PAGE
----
May 9, 2018
“Books will soon be obsolete in the public schools. Scholars will be instructed through the eye.” Thomas Edison, as reported by The New York Dramatic Mirror in July 1913. (Link)
Edison believed that motion picture would be the future of education. He wasn’t too far off considering that today, an instructor may be supplementing their teaching with platforms like YouTube. Despite his business interests, Edison articulated that the real future of education would come in the form of affordable solutions that are easily accessible and more engaging.
Now, 125 years later, enter Open Educational Resources (OER), where educational content can be freely accessed, credibly measured, and kept up-to-date electronically. Today, educators are able to leverage these inexpensive resources and build their own unique, relevant content for teaching across a variety of subjects; including the field of computer science.
Open content meets the “5 Rs,” which are activities defined on opencontent.org as:
MIT has been credited with the first project of this kind having created OpenCourseWare, a place where anyone with access to the internet can review the material from nearly all MIT course offerings for free. Furthermore, the World Bank has the Open Knowledge Repository where readily readable reports on education reform in Mozambique to Afghanistan’s opium economy are available.
OER is more extensive than just written text. The U.S. Census Bureau has openly licensed a collection of maps and Penn Vet has a collection of dinosaur bone scans. Legislative efforts by Governor Andrew Cuomo in New York State have made higher education free by recognizing that it’s not just tuition driving the high cost of education. That's why he allocated an $8 million budget for the use of OER materials.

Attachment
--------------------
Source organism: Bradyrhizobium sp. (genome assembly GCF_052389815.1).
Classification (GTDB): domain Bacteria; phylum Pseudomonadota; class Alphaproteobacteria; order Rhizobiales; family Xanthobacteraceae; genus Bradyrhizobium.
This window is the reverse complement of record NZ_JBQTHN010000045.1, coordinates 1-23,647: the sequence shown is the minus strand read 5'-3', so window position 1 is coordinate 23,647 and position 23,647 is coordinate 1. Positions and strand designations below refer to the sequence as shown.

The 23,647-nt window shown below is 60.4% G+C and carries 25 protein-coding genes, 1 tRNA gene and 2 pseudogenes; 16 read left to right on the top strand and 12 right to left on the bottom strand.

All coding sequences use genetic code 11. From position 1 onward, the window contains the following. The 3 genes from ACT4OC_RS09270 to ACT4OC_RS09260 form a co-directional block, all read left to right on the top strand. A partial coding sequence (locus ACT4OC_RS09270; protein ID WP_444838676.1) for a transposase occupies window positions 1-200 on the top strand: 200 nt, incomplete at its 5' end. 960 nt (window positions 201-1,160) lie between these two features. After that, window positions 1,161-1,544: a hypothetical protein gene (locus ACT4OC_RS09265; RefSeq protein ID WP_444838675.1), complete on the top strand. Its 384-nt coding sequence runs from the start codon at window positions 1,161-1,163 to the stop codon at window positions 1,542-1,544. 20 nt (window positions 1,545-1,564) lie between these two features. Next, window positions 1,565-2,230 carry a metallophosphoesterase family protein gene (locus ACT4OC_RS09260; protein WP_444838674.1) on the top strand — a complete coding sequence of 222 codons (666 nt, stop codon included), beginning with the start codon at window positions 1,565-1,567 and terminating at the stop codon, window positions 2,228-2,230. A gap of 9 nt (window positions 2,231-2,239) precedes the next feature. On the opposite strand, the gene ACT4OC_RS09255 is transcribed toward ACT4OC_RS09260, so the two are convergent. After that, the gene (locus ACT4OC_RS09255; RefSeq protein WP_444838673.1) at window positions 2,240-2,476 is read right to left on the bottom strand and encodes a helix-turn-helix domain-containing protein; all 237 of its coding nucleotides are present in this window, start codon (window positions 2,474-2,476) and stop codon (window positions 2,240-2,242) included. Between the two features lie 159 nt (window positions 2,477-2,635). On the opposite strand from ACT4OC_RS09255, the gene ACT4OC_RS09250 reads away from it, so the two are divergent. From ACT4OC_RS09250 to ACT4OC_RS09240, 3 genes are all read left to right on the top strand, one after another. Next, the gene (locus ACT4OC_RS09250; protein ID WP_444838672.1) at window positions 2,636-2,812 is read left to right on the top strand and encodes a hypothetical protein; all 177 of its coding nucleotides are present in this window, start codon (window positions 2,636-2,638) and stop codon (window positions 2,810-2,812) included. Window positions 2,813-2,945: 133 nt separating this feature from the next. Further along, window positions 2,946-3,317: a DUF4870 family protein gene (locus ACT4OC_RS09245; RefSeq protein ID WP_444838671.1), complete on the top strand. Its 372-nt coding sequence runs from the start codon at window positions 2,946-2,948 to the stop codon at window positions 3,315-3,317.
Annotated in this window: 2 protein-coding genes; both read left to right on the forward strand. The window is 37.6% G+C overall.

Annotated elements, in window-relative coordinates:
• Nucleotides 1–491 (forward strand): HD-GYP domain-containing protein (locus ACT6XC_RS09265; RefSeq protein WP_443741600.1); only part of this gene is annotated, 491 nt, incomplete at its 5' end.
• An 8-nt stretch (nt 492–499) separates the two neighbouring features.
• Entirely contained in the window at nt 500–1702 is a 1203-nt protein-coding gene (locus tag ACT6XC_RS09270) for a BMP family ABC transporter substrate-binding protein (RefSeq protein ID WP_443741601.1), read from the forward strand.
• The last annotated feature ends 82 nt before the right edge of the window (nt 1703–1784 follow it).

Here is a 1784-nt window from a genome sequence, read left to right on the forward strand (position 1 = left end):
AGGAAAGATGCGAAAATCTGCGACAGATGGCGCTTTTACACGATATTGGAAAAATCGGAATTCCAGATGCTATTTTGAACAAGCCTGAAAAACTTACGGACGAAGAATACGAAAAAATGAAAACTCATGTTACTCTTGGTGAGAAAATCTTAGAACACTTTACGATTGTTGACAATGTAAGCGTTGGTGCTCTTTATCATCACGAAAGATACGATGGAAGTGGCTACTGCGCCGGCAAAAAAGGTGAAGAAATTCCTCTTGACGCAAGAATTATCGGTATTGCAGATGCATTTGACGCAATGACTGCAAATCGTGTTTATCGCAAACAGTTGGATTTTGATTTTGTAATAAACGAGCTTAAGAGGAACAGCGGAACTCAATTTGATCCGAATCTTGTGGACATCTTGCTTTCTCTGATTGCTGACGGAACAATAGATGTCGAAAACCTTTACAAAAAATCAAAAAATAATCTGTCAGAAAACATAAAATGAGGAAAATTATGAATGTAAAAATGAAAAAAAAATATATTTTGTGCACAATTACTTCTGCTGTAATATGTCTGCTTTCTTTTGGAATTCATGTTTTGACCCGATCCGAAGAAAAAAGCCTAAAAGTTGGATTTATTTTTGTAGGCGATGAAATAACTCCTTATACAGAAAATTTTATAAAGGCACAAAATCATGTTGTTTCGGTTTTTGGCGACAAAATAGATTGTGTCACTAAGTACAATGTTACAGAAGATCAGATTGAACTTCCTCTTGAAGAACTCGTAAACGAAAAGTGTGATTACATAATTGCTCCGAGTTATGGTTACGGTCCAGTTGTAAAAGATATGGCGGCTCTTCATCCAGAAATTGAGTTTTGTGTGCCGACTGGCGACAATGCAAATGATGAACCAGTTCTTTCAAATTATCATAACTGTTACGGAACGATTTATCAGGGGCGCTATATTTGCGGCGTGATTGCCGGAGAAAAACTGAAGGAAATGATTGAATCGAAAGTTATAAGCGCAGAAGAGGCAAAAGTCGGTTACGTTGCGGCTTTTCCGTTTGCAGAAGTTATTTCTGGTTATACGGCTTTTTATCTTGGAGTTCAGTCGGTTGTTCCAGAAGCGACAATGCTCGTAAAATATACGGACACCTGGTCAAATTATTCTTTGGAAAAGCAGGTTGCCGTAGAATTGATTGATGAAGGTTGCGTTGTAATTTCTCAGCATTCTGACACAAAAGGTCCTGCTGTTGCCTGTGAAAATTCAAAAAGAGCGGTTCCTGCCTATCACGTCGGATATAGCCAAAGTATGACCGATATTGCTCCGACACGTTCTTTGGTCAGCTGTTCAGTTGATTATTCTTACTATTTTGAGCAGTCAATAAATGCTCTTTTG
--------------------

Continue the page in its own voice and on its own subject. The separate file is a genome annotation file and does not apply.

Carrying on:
At the forefront of these OER efforts are collegiate instructors. Hear from Dave Ghidiu, a computer science instructor from New York State’s Finger Lakes Community College on exercising his open content through coding based projects within Mimir Classroom.
Education, in its current state, is full of debt and bad practices. Textbooks can be outrageously expensive and an instructor may only cover a portion of the material or not use it at all. This can leave students with a difficult choice of whether or not to purchase the proper materials.
Growing student populations are expanding the teacher shortage so the traditional classroom has to scale. As reported by the WSJ the shortage is causing states to lower the bar on teaching credentials. While the world heads toward a more automated economy, our future depends on specialization in teaching. Traditional education focuses on the student’s evaluation, but the content with the greatest importance should be the student’s comprehension of their studies.
In the advanced field of computer science one would imagine the educational environment to be as progressive as Silicon Valley. In reality, the advanced subject of computer science is still being taught in outmoded ways. Computer science (CS) is an ever-evolving study with new languages and frameworks constantly being built; this is partly what makes the pedagogy distinct.
The study of CS is a life-long endeavor and using OER will support a learner beyond a single semester. Add to that, as pointed out in the latest study from National Academies of Sciences, Engineering, and Medicine, CS is experiencing a surge in undergraduate degree production and course enrollments. It is a subject that students from multiple degree pathways want exposure to, making the need to shift to a scalable classroom vital. The traditional teaching method of the instructor being the information gatekeeper is not sustainable in CS.